On 17 August, 40 brush-tailed bettongs from Wedge Island, South Australia, were translocated to Yorke Peninsula and released at Dhilba Guuranda-Innes National Park.
These pioneering bettongs have been missing from the peninsula for the last 100 years, and now that they’re back, they have a big role to play to restore the landscape to its former glory.
It’s an incredible milestone for the Marna Banggara project.
This project aims to turn the tide on Australia’s nationwide extinction crisis and restore the spectacular Yorke Peninsula landscape by reintroducing locally extinct species across 150,000 hectares.
Take a look at some of the stunning images from the release below.
The team flies to Wedge Island, South Australia, where they sourced 40 pioneering brush-tailed bettongs from a thriving population to be translocated to Yorke Peninsula.
The team prepares traps for the brush-tailed bettongs.
Chloe Frick (PhD Student, University of Adelaide) sets a trap. These traps contain baits made of peanut butter, oats and honey to lure bettongs.
It’s a long night for the team as they perform health checks and attach radio collars on the brush-tailed bettongs that’ll be translocated to Yorke Peninsula.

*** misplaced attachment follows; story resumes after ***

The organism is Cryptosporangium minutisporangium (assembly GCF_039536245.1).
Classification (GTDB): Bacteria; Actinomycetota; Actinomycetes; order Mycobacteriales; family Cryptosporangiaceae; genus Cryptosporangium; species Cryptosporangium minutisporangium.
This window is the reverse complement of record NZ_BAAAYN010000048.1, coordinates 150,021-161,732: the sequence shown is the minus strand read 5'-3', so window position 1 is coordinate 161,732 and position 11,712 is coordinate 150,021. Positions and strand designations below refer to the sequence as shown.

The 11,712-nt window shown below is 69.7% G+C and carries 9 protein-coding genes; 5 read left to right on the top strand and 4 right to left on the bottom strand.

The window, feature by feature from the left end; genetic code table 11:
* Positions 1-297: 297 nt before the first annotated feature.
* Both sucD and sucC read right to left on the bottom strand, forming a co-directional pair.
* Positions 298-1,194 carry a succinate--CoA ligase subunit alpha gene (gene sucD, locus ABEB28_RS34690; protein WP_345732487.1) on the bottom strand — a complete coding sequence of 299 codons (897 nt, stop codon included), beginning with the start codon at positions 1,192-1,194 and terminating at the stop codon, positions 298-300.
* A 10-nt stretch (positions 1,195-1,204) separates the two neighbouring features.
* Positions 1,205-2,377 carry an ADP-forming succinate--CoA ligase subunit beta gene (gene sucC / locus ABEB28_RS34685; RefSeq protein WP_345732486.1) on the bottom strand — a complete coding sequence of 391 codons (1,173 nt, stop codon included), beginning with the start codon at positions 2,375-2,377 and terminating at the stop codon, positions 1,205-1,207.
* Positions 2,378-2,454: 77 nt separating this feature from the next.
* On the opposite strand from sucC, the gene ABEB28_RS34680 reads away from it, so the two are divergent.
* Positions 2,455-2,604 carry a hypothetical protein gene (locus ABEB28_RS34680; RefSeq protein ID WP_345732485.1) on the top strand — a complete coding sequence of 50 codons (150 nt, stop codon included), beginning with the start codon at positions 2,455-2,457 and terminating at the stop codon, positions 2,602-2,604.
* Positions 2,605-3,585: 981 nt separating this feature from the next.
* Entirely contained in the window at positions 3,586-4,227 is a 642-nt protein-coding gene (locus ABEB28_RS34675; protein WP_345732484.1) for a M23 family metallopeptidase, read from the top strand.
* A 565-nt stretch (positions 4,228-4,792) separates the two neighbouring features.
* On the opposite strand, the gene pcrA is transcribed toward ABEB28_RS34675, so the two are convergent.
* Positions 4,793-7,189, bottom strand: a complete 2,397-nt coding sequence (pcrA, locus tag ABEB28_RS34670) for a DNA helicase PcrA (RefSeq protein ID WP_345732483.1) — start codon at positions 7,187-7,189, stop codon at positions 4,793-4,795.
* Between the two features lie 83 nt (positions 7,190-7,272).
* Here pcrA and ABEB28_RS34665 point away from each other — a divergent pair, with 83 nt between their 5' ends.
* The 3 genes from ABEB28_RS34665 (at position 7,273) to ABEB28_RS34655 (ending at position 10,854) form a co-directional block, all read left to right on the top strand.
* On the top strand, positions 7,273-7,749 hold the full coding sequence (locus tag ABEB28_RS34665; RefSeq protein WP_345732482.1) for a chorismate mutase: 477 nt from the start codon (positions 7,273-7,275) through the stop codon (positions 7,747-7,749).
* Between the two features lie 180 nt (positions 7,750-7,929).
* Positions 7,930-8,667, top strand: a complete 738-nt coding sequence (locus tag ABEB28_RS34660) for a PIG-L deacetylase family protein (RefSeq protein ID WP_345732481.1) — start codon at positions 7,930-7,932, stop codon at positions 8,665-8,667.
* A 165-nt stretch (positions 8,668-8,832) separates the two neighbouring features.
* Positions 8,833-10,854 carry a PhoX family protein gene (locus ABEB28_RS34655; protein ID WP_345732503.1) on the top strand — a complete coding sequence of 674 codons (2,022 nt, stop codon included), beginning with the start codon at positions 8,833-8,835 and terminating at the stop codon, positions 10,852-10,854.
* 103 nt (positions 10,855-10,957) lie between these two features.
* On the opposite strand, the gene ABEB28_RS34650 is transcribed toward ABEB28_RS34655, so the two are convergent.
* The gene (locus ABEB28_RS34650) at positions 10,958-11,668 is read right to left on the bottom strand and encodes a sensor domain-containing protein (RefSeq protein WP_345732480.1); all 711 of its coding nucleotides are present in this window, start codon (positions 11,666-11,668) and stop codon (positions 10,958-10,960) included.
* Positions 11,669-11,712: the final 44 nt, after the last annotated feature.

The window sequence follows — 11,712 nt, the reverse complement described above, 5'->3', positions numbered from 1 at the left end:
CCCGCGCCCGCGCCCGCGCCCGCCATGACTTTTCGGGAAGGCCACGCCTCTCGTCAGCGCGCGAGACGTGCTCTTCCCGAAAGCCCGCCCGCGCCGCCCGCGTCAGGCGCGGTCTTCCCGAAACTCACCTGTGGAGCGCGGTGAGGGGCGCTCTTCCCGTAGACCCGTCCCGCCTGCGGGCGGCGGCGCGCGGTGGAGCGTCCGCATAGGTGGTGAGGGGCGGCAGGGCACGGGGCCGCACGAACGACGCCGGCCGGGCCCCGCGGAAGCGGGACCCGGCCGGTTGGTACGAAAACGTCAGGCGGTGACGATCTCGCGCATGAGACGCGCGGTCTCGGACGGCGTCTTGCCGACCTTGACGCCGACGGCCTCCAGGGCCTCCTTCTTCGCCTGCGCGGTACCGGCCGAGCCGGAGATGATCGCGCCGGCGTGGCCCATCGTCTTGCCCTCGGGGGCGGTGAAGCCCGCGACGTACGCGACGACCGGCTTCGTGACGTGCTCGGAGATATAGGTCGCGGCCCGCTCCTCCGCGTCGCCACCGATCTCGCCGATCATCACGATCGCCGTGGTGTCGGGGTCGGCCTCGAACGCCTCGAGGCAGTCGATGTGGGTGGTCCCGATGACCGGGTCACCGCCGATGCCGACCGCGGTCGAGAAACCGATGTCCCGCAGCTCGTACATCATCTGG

Incoming! Precious cargo on this flight.
The charter plane safely lands at Marion Bay in Yorke Peninsula.
Dr Liberty Olds (Conservation Manager, Zoos SA) and the team unload their gear and precious cargo off the aircraft.
The veterinary team from Zoos SA does a final health check of the brush-tailed bettongs.
Narungga Elder Quenten Agius performs a traditional smoking ceremony to welcome the brush-tailed bettongs back to Guurunda Country.
Brush-tailed bettongs have been absent from Yorke Peninsula for more than a century.
The team heads towards one of two release sites in Dhilba Guuranda-Innes National Park on southern Yorke Peninsula.
One of the 40 brush-tailed bettongs is released.
Home at last!
Caught on camera a few days after the release. The brush-tailed bettong certainly isn’t camera shy!
Learn more about the release here.
This project is jointly funded through the Northern and Yorke Landscape Board, the Australian Government’s National Landcare Program, the South Australian Department for Environment and Water, WWF-Australia and Foundation for National Parks & Wildlife.
Other partners actively involved in developing and delivering the project include Regional Development Australia, South Australian Tourism Commission, Zoos SA, FAUNA Research Alliance, BirdLife Australia, Nature Conservation Society of SA, Narungga Nation Aboriginal Corporation, Primary Producers SA, Primary Industries and Regions SA, Conservation Volunteers Australia, Legatus Group, Yorke Peninsula Council, Yorke Peninsula Tourism and Scientific Expedition Group.